A Look At The Top Race Tire Problems

Posted on: 8 February 2018

They give you the insane ability to handle a track at high speeds and ensure your car is perfectly stable while it happens. Racing tires are one of those components that auto racing would almost be impossible to accomplish without. While most racecar drivers know the ins and outs of what tires are the best and all of that, many have little knowledge about the faults that race tires can develop with age or improper care, or even wear. here is a look at some of the most common race tire problems you should always know as a race car driver. 

Freeze Cracks

Race tires are far more dense in composition than regular automobile tires. Therefore, they do not stand up to cold temperatures quite the same, and they definitely should not be stored in colder temperatures. Leaving race tires in cold temperatures too long will cause a problem known as freeze cracks, which is exactly as it sounds; the rubber gets so cold that cracks develop around the outer wall of the tire. If these cracks are not caught before race time, it can completely inebriate the tire's ability to gain traction and maintain stability. This is one reason why it is critical to only use climate-controlled storage for your racing tires.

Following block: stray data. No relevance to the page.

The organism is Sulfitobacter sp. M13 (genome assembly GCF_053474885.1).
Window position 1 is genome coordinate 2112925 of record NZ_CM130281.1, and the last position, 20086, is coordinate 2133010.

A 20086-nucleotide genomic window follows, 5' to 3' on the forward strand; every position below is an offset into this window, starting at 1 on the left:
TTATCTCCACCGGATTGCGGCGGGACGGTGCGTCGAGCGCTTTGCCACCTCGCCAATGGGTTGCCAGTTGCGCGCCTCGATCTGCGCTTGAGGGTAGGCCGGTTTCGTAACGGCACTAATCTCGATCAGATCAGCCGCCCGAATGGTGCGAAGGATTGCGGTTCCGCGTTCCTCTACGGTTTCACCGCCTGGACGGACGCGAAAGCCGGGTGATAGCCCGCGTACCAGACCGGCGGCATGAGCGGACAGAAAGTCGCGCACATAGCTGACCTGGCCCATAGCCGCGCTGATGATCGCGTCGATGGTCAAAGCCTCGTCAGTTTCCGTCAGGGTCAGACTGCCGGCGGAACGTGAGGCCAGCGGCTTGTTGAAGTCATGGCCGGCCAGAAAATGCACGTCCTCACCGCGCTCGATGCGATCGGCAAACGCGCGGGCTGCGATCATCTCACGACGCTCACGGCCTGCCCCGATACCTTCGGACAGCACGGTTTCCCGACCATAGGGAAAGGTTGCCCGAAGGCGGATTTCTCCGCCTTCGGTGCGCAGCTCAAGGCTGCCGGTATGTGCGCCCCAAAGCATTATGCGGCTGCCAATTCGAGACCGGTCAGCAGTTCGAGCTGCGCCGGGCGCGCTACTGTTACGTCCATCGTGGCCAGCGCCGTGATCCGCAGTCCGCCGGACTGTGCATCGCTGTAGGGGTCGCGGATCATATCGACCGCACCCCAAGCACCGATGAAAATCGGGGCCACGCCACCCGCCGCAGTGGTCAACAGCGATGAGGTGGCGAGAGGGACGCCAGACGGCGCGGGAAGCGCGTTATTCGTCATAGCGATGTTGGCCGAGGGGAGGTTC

Circle Cracks

Circle cracks, sometimes referred to as circ cracks or circular cracks, are fissures that develop in almost a complete, if not complete, radius around the outside wall of the tire. These cracks tend to develop with wear and age, but they can also be caused by prolonged cold exposure or repeated fluctuations in temperature. These radial cracks are incredibly important to watch out for, and can sometimes be hard to spot if they are on the backside of the tire and not the front. 


Pitting is small indentations in the surface of the tire on the outside. Pitting ca occur for a couple of reasons, such as atmospheric exposure to chemicals or contaminants, but most often, pitting of the tire occurs because the tire is ready to be retired. Naturally, the high-friction contact of the tire against the asphalt can cause pitting if slight pebbles of gravel or debris get in the way. You will usually notice pitting after a few runs, but it is not a real problem unless the pits grow deeper and wider than just small imperfections. When the pitting is highly noticeable, it is a good indicator to replace the tires. 

Contact a tire service, like Frisby Performance Tire, for more help.